Racing Roundtable: How great is Flightline?
Talk of the remarkable Flightline kicks off this week's Racing Roundtable, with takeaways from the Jockey Club Gold Cup (G1) and the major two-year-old stakes at Saratoga also in the discussion involving James Scully, Kellie Reilly, and Vance Hanson.
Where do you rate Flightline among horses seen in the last quarter-century?
James Scully: His Pacific Classic (G1) ranks as the greatest performance of the last quarter-century, and Flightline has one more showcase remaining this season, the $6 million Breeders' Cup Classic (G1) on Nov. 5. It promises to be quite the spectacle at Keeneland. Flightline has the cache to draw interest from casual fans, and the unbeaten superstar can put to rest any debate about his ranking with another sparkling performance.
Kellie Reilly: The Pacific Classic put Flightline in rarefied air, a different level from his one-turn artistry. I'm leery of trying to make specific rankings at all, since it feels so subjective, especially while he's still in resume-building mode. But Flightline won in the manner of an all-time great, reminiscent of legends Secretariat and Spectacular Bid. By definition, then, he belongs in the discussion with 21st-century titans Ghostzapper and American Pharoah. Ghostzapper is a nearer analog to lightly-raced Flightline, as a freak of nature from sprints to 1 1/4 miles. American Pharoah's claims rest on his overall body of work in historic context, as a champion two-year-old who ended a 37-year Triple Crown drought and beat elders in the Breeders' Cup Classic. Where Flightline ultimately fits, therefore, depends upon his future accomplishments. For now, suffice to say he's shown an unreal level of talent in just five starts.
Vance Hanson: From what we've seen so far, at or near the top, though comparisons will always be difficult given the expected brevity of Flightline's career. Ghostzapper and American Pharoah made their eternal mark in just 11 starts, while peak Arrogate did so in less time. In contrast to them, Flightline needed relatively little "warm-up" to showcase his innate talent in dazzling fashion. As much awe as he generates within the industry, it's unfortunate that he is unlikely to transcend its boundaries and make an impact upon a wider audience. It's one of the downsides to this era's adoption of stealth campaigning.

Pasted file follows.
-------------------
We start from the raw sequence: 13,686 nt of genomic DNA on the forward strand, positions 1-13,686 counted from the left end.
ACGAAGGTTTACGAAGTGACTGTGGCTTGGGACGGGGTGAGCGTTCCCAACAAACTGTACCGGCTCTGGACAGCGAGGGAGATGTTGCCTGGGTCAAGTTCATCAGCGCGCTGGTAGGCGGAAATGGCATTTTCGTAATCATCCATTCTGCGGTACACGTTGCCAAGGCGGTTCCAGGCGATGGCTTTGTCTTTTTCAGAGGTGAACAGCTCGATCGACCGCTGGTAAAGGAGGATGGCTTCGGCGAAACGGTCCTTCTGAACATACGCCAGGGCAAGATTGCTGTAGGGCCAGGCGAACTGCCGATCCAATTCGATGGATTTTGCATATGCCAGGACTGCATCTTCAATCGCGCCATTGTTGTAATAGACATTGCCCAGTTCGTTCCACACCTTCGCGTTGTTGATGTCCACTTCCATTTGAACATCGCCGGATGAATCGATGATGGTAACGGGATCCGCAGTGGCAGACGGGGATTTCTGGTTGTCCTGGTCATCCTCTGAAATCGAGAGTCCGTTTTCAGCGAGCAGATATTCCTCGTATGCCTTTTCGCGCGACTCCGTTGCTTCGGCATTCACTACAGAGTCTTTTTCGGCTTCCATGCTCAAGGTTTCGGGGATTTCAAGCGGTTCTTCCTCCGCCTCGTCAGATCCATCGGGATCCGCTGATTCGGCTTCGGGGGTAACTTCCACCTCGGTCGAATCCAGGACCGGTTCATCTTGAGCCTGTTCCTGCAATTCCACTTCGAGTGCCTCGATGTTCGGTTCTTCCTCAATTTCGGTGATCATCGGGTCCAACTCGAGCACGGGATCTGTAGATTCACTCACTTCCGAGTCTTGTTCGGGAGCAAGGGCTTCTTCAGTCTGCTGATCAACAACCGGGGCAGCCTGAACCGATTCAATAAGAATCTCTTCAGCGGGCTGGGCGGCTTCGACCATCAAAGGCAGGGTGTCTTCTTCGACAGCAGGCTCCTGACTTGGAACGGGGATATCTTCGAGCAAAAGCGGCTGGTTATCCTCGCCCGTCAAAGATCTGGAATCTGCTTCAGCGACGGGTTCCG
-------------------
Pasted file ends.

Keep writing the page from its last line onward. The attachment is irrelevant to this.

Was the Jockey Club Gold Cup a meaningful prep for the Breeders' Cup Classic?
JS: No, the pace was soft and I will look to fade the top two finishers (Olympiad and Americanrevolution) in vertical exotics for the Breeders' Cup Classic. Any value from the Gold Cup comes from excusing the performances of First Captain, Keepmeinmind, and Dynamic One – the late runners are eligible to show more with a legitimate setup – but none have much appeal for the Classic.
KR: From both a form and pace perspective, the Jockey Club Gold Cup doesn't figure to be informative for the Classic. Olympiad didn't face the three who beat him in the Whitney (G1) – Life Is Good, Happy Saver, and Hot Rod Charlie – so you can argue he didn't really need to improve to win. And the pace was a lot slower, playing into Olympiad's hands while disadvantaging a few others. The Classic promises to unfold very differently, with Flightline and Life Is Good ensuring a strenuous pace. Olympiad could well continue his progress for the masterful Bill Mott, but the Gold Cup clues aren't much to lean on themselves.